“I’ve always found the insistent distinction between fiction and nonfiction in Anglo-American writing very annoying, indeed troubling. For one thing, it implies that nonfiction is all the stuff outside of fiction, or the other way around, the yin and yang of writing. Another problem: it marks a text in terms of its relation to “truth,” a category that is presumably self-evident and therefore stable. But narration cannot contain stable truth, because it unfolds, and it does so before the narrator in one way, and before the listener/reader in another way. Narration is creation of truth, which is to say that truth does not precede it.”—Aleksandr Hemon
“The difficulty, as always with popular chronicles of ideas, is not that ideas don’t matter; it’s that we too readily skip over the question of how they come to matter. Who seeded the ground is the historian’s easy question; what made the ground receive the seed is the hard one.”—Adam Gopnik
“There will be, in the next generation or so, a pharmacological method of making people love their servitude, and producing dictatorship without tears, so to speak, producing a kind of painless concentration camp for entire societies, so that people will in fact have their liberties taken away from them, but will rather enjoy it, because they will be distracted from any desire to rebel by propaganda or brainwashing, or brainwashing enhanced by pharmacological methods. And this seems to be the final revolution.”—Aldous Huxley (via theministryoftruth)
“Remembering is not the re-excitation of innumerable fixed, lifeless and fragmentary traces. It is an imaginative reconstruction, or construction, built out of the relation of our attitude towards a whole active mass of organized past reactions or experience… . It is thus hardly ever really exact.”—Frederic Bartlett (via theministryoftruth)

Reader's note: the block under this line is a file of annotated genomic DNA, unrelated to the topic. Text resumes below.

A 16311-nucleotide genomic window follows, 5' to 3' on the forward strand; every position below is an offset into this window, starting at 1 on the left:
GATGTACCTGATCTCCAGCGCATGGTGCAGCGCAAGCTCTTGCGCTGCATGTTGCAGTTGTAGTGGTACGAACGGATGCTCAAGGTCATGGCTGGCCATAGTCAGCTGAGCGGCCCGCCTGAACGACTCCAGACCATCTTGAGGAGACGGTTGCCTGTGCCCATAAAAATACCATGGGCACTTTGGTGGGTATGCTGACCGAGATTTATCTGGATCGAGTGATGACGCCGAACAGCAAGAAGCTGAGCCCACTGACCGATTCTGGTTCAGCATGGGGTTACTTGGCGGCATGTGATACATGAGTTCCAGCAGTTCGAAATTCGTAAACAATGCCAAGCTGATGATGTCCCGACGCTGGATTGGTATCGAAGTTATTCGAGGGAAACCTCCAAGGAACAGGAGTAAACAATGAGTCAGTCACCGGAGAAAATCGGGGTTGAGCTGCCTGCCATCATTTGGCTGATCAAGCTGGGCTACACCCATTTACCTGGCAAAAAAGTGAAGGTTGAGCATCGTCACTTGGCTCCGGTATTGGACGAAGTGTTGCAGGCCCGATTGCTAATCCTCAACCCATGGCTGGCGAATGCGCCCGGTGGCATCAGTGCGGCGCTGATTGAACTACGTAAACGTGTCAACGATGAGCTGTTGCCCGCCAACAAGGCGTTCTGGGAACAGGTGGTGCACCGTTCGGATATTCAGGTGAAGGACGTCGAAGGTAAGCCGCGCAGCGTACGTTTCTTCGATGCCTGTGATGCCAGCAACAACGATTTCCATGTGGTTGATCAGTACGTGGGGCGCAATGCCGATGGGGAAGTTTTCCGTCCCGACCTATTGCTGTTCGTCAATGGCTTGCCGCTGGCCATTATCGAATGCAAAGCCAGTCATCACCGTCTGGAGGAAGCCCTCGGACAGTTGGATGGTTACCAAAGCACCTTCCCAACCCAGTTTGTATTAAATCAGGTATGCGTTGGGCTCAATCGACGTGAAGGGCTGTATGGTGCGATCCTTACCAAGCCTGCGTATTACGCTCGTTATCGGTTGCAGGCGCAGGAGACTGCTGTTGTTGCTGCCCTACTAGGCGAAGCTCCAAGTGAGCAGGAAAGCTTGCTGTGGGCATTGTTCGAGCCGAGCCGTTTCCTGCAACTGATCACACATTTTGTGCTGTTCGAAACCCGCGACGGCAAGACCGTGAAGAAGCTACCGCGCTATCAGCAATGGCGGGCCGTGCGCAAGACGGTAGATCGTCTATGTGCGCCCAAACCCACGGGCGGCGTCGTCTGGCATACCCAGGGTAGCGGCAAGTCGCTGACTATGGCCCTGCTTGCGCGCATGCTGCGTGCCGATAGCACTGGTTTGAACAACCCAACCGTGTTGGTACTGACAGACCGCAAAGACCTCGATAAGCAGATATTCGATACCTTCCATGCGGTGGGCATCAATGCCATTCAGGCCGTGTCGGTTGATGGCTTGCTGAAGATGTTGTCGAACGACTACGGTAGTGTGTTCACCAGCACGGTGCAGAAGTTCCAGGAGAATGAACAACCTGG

“A denied dream is something that matters; it is not something to be dismissed for anyone, regardless where they come from or whose “fault” people believe it is. Mistaking bad luck for bad character is one of the great cruelties of our time.”—Sara Kendizor
There is $118 trillion of wealth in the United States alone, or about $375,000 per American. For every homeless person in the country, there are 28 empty homes waiting for them right now. Laws and culture deny them a roof over their head, not a dearth of roofs. It is our legal system that funnels a disproportionate amount of wealth to a small handful of people, not the benevolent hand of a just and caring god.
Even by the standard of 20th century capitalism, things are pretty not okay. If income had kept pace with growth in the economy since 1970, the median household would be making around $92,000. The actual number is $50,000 and falling. A record 46 million Americans are living below the U.S. government’s official poverty line.